The issue here is whether or not the water that you drink gets inside your cells. It doesn’t matter how much water you drink. If it doesn’t get inside your cells, nothing works as it should.

PRO TIP: One way to ensure that water is absorbed inside the body is to add a few granules of pink Himalayan salt into your water bottle. This boosts electrolytes and up-regulates water absorption.

2. Gentle Stretching for 2-10 Minutes a Day

Your fascia is a deep layer connective tissue that surrounds muscles, nerves and organs.

It’s a subtle but vitally important organ that forms a mesh throughout your body. However, it can get tense and water can be stopped from entering due to stiffness. Therefore stretching is a great way to encourage water to enter your fascia.

Think of stretching your fascia as gently wringing a sponge. This will boost the interconnectivity of your body and overall health, when completed as part of a healthy lifestyle.

Rather than looking for the end range of the muscle, as we do with normal stretching, you want to gently stretch and hold the position for longer (approximately 10 minutes).

PRO TIP: Yin yoga is a great way to help your fascia release to remove any tension and encourage water to go into all areas. You will often use pillows and props to make the practice more gentle and healing.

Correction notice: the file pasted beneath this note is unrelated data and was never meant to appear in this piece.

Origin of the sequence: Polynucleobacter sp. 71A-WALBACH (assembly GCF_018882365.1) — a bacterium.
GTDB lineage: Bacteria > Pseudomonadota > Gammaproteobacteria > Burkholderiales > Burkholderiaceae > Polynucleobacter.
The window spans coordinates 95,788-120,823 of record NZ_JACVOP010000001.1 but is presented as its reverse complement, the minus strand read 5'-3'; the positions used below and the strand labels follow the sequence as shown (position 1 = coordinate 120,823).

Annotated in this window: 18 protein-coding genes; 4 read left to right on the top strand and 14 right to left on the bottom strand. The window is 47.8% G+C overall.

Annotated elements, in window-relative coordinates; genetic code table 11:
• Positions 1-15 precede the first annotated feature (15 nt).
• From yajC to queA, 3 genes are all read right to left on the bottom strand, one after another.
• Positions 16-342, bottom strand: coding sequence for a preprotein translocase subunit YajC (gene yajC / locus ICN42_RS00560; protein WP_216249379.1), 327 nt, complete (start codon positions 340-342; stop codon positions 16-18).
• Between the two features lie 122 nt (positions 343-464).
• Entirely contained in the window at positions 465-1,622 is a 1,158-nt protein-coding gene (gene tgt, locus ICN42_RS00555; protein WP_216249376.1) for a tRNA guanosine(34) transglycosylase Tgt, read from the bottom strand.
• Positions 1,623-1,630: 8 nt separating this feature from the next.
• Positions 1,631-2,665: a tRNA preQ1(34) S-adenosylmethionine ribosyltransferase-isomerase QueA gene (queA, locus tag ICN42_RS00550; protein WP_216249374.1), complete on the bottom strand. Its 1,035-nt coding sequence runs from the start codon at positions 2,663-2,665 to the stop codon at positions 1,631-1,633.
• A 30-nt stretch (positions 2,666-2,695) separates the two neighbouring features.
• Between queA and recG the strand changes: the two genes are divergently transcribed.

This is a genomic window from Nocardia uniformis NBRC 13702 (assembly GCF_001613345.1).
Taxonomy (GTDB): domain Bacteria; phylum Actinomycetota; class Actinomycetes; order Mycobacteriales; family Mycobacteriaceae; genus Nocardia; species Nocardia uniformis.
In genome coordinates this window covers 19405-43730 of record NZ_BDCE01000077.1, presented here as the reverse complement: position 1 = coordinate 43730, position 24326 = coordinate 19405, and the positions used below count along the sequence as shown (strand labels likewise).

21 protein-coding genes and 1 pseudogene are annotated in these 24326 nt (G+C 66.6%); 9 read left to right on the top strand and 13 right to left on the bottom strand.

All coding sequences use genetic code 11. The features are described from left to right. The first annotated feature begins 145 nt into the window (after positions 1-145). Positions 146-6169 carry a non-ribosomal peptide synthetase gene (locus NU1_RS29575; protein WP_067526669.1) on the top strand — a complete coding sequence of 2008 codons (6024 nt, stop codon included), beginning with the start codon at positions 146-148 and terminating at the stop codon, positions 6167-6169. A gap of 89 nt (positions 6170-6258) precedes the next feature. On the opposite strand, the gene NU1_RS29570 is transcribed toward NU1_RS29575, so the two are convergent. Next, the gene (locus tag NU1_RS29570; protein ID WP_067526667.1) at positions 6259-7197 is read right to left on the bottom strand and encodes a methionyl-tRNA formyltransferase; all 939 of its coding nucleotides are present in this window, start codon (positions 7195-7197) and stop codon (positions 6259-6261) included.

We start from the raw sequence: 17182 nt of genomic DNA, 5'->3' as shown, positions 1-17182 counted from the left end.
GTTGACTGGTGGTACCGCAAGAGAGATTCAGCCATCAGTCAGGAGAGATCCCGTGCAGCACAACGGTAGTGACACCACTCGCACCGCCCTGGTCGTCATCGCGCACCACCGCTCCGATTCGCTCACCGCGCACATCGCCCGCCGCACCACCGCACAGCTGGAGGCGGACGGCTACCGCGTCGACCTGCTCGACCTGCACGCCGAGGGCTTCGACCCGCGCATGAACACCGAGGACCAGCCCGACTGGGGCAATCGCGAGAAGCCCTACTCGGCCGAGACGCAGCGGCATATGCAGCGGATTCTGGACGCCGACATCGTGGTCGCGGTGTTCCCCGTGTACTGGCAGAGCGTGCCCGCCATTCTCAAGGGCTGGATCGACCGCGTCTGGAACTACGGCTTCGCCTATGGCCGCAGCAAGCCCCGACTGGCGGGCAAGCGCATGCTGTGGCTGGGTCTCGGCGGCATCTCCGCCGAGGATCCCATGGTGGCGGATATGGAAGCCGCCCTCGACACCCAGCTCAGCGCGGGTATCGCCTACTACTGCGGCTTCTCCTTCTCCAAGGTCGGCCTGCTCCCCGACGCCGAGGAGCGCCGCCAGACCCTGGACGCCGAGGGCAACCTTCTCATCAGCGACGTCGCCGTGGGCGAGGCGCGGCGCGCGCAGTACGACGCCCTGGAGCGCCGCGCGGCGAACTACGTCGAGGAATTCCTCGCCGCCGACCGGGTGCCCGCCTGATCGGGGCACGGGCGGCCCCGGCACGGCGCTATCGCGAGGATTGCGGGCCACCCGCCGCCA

3. Take A Warm Bath, Ideally With Epsom Salts

Bathing is like a mini vacation for your body, mind and soul. Helping to reset your system.

Experts advise full-immersion bathing (eg. a nice deep bath) because studies have shown that it boosts physical and emotional wellbeing, improving fatigue, stress levels and mood.

Bathing helps you to reconnect with water (the most abundant substance on the face of the earth). Ideally you can add some epsom salts to your bath for a more relaxing experience. Epsom salts are filled with magnesium sulfate, which is broken down into magnesium and sulfate in the body.

PRO TIP: Reward yourself after exercising with a nice deep warm bath to boost fascia health and relax your muscles. This can help reduce DOMS (delayed-onset muscle soreness).

The Bottom Line

Movement really is medicine, and is an essential part of a healthy lifestyle.

The science is in, and it has been proven that your fascia, which spans your whole body and is interconnected with every organ, is the most important organ to treat.

This can be done simply and for free by taking a warm bath, gentle stretching and optimal hydration. These are the simplest ways to increase fascia health, boosting your energy levels and overall well-being.

Written by best-selling author and integrative nutrition health coach Rowanna Watson, who has a passion for natural health. Rowanna is an expert in all areas of holistic health, plant-based nutrition, detoxification and personal development.

Water for Health Ltd began trading in 2007 with the goal of positively affecting the lives of many. We still retain that mission because we believe that proper hydration and nutrition can make a massive difference to people’s health and quality of life. Click here to find out more.